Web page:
Janet Silvera, Senior Gleaner Writer
Frigate Bay, St Kitts:
Outgoing chairman of the Caribbean Tourism Organisation (CTO), Ricky Skerritt, says aviation taxation and high fuel prices are stifling tourist arrivals into the region.
Skerritt, who is also minister of tourism for St Kitts, was addressing a packed ballroom of delegates attending the CTO's second State of the Industry Conference at the St Kitts Marriott hotel Wednesday night.
Noting that international aviation had become a more attractive source of taxation for governments desperate for revenue, the departing CTO chair likened the situation to the United Kingdom's Air Passenger Duty (APD).
"That tax in the UK is an example of taxation gone crazy," he stated.
Criticising the British for being outright discriminatory in relation to long-haul travel to the Caribbean, Skerritt said the APD had sent the level of ticket-related taxes to an unprecedented high, "raising nearly (£)3 billion annually for the British government to use on domestic programmes which have nothing to do with aviation".
tariffs should be kept low
Skerritt remains adamant that tariffs should be kept at a minimum, adding that it was his "strong opinion" that tariffs should facilitate the delivery of proper security and better service at airports, while enhancing travel-related developments to result in more people travelling, more cargo, and better value for the traveller.
But the APD was just one of many concerns expressed by the outgoing CTO chairman, who handed over the baton to commissioner of tourism for the USVI, Beverly Doty, Wednesday night.
Now proposals pending in the US Congress that include additional travel-related fees, the decline in cruise-ship passengers, the deployment of the ships to the Mediterranean in the summer and regional travel are at the top of his agenda.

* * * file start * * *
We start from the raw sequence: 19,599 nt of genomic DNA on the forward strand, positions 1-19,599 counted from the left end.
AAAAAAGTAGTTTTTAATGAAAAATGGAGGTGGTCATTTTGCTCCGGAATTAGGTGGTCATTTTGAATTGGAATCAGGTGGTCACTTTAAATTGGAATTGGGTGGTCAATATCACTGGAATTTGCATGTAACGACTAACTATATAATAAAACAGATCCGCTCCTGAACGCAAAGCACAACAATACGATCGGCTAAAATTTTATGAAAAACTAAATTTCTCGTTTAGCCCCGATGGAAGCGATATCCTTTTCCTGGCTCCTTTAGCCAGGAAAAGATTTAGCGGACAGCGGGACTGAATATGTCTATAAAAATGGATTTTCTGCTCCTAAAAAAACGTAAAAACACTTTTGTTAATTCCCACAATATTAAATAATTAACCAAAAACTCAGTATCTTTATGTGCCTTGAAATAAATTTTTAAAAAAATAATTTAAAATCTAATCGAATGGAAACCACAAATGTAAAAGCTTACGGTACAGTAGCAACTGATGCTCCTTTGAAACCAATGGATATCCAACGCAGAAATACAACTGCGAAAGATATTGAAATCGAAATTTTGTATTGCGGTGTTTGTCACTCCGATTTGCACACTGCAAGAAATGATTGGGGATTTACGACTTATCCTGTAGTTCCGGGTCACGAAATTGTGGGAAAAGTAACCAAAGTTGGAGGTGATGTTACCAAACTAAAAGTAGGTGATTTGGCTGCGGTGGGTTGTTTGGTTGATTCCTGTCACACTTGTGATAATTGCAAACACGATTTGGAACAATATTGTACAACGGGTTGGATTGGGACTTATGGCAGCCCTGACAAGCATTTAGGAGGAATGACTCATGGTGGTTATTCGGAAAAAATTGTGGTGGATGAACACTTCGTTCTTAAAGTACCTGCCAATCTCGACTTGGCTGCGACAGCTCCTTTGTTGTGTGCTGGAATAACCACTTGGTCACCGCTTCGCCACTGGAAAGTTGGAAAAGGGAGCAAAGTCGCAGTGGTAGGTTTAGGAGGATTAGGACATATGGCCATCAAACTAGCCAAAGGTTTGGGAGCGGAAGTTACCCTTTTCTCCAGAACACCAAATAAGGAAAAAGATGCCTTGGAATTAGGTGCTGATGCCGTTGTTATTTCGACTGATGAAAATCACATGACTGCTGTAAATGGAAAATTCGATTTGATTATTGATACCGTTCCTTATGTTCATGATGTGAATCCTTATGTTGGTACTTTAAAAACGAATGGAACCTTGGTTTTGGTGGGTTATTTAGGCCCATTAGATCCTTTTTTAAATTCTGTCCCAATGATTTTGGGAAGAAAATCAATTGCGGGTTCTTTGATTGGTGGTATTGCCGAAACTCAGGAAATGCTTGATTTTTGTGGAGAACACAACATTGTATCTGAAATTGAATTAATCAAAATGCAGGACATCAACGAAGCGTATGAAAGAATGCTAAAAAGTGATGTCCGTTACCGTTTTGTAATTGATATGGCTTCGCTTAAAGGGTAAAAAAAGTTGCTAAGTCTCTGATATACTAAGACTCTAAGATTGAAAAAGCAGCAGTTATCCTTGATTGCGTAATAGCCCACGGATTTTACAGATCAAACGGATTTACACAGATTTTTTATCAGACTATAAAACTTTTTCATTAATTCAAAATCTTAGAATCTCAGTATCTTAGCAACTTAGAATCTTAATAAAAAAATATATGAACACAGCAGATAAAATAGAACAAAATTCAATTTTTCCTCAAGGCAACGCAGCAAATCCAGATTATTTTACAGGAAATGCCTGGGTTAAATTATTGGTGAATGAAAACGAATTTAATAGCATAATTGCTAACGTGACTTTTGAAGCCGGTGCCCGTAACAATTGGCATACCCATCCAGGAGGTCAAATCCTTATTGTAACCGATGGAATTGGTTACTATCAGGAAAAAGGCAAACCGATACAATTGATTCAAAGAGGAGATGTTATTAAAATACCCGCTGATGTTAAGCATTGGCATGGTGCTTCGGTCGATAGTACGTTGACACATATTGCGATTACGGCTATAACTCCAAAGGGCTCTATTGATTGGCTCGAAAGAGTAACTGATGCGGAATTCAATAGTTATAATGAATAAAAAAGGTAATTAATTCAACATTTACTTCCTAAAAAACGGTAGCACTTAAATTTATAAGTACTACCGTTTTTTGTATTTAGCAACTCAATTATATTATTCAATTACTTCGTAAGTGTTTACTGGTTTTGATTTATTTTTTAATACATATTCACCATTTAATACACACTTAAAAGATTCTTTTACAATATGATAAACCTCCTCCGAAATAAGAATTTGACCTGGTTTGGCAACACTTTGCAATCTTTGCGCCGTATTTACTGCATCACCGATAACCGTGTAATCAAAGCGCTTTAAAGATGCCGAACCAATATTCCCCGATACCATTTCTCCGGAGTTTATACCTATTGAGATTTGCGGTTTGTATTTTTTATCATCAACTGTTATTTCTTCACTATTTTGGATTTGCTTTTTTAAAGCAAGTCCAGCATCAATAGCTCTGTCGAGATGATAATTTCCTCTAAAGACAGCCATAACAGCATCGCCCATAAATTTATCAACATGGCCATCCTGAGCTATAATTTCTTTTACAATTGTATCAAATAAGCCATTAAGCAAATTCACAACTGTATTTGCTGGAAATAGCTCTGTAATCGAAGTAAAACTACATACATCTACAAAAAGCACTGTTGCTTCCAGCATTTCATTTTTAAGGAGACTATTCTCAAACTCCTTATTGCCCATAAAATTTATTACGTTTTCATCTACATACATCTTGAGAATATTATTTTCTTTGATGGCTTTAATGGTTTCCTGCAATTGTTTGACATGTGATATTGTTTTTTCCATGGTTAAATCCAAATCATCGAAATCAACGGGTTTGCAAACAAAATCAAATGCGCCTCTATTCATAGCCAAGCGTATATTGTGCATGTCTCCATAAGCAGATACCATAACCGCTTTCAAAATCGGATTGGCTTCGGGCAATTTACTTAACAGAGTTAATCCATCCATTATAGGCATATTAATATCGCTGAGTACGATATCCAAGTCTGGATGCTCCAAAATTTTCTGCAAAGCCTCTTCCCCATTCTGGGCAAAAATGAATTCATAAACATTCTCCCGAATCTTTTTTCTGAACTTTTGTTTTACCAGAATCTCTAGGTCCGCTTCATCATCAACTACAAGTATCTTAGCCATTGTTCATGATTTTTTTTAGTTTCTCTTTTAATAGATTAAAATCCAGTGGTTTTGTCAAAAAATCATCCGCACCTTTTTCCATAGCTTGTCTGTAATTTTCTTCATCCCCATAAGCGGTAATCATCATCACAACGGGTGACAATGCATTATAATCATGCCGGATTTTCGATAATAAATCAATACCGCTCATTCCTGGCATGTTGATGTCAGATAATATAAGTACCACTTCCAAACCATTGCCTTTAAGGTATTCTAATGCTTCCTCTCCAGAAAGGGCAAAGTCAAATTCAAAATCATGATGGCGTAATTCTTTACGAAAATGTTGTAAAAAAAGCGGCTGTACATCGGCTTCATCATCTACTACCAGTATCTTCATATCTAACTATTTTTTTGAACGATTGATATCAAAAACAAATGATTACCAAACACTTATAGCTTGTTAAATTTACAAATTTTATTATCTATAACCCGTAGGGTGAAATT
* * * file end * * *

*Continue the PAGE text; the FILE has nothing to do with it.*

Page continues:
In response to the double whammy of increased taxation and higher fuel costs, cruise lines, on the other hand, have slowed down their sailing speeds and minimised the use of airline seats in their own travel packages, he revealed.
This, he said, has resulted in the stifling of home-porting in the region and, as a consequence, new itineraries with shorter cruising distances from more US mainland home-ports and reduced market share for the islands of the southern Caribbean.
Skerritt was, however heartened by a recent meeting with the Florida Caribbean Cruise Shipping Association, where that organisation announced plans to actively begin exploring ways and means to rebuild summer cruising in the region.
Skerritt is urging stakeholders to continue to protect the tourist industry from overtaxation, while at the same time helping to improve governments' fiscal position.
Even more important, he encouraged the region's players to set aside the petty differences "that divide us so we can truly act in a united fashion and firmly position our region in the global market as the most desirable, year-round, warm-weather destination".